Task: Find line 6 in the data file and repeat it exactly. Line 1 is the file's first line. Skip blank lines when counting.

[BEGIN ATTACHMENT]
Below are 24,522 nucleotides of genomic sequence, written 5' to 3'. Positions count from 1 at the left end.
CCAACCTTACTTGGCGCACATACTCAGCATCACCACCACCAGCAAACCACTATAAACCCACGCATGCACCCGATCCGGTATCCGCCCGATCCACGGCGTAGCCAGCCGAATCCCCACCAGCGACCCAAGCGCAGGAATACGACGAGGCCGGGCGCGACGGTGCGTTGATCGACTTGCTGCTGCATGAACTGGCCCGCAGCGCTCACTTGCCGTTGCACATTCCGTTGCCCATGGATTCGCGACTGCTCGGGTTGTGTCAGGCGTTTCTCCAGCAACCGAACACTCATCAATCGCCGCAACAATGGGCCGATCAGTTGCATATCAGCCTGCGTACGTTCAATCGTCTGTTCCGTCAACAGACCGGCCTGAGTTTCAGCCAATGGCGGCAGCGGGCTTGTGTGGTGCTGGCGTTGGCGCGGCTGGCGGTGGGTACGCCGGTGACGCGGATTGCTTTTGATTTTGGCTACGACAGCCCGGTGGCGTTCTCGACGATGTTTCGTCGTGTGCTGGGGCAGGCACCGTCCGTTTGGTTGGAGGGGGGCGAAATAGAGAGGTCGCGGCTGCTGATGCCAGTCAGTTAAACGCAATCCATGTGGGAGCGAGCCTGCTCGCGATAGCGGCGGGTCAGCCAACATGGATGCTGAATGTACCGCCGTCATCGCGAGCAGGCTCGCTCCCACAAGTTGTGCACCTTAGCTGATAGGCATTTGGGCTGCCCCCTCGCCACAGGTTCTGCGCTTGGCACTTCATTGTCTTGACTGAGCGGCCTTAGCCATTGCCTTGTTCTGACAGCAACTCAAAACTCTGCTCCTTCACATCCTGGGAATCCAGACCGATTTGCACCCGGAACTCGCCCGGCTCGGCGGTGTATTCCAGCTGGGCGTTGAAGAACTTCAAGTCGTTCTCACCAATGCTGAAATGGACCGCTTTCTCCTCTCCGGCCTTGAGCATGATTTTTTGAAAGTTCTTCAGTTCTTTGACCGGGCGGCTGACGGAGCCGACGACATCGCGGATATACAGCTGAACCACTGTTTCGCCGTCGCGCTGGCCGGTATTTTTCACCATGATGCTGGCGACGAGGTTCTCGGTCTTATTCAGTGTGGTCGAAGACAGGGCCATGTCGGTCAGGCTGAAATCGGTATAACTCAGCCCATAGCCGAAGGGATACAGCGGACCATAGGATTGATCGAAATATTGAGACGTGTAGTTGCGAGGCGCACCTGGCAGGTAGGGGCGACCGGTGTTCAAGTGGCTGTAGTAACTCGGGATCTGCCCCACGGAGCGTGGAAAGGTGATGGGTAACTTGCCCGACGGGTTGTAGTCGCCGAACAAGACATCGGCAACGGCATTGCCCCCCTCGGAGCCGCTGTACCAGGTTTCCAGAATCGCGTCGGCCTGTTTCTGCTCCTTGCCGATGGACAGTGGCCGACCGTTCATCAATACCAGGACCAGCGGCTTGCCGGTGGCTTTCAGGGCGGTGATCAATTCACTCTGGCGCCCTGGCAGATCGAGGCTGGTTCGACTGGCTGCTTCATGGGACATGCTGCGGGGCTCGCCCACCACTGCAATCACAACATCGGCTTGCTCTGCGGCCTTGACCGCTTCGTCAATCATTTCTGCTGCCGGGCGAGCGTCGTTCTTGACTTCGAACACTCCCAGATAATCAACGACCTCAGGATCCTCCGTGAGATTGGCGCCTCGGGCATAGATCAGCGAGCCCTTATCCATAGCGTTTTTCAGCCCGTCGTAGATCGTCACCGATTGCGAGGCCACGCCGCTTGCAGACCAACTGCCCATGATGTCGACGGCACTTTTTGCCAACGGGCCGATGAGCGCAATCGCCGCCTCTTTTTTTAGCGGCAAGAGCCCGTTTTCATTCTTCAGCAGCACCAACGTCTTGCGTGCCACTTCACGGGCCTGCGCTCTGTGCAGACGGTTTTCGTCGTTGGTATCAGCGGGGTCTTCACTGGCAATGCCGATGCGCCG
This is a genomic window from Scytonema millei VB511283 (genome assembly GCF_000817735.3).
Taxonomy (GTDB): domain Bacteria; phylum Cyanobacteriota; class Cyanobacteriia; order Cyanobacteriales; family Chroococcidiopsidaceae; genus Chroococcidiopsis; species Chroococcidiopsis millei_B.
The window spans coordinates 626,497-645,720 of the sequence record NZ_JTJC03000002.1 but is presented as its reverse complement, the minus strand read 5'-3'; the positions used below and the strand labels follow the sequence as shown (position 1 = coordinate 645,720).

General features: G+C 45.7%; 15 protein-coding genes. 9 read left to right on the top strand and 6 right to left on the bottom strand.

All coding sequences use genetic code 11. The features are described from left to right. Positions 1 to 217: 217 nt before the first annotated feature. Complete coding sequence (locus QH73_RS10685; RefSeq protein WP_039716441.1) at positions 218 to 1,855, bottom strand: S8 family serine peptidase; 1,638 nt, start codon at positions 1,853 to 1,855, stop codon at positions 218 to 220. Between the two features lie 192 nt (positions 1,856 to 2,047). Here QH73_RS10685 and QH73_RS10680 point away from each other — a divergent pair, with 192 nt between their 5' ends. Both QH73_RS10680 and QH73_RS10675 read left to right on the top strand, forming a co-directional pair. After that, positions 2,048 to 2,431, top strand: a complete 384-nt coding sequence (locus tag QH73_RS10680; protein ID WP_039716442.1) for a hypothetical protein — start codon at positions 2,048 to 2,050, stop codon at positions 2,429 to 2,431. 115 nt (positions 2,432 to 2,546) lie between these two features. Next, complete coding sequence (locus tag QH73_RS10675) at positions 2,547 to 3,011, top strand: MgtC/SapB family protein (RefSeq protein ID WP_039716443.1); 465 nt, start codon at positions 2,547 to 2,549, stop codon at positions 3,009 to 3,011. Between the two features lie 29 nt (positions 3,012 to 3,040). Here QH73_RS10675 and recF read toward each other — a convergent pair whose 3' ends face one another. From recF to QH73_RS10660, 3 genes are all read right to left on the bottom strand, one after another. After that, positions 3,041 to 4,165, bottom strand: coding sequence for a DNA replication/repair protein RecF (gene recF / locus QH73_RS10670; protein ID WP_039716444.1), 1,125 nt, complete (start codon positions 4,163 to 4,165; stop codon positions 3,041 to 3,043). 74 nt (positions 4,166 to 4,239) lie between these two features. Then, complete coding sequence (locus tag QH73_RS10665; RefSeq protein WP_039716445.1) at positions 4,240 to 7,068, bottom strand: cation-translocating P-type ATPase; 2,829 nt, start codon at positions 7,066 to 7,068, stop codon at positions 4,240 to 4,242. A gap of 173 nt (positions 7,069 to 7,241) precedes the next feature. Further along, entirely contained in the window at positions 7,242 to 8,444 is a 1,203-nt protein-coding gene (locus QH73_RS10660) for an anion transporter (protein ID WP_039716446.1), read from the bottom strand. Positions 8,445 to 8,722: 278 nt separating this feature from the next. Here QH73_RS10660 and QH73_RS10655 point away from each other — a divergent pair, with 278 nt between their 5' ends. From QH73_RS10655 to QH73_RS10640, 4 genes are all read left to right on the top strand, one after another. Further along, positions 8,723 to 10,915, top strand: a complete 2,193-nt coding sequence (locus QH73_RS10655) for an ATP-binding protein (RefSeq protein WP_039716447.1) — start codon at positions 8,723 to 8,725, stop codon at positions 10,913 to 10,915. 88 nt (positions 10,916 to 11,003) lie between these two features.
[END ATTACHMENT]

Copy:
General features: G+C 45.7%; 15 protein-coding genes. 9 read left to right on the top strand and 6 right to left on the bottom strand.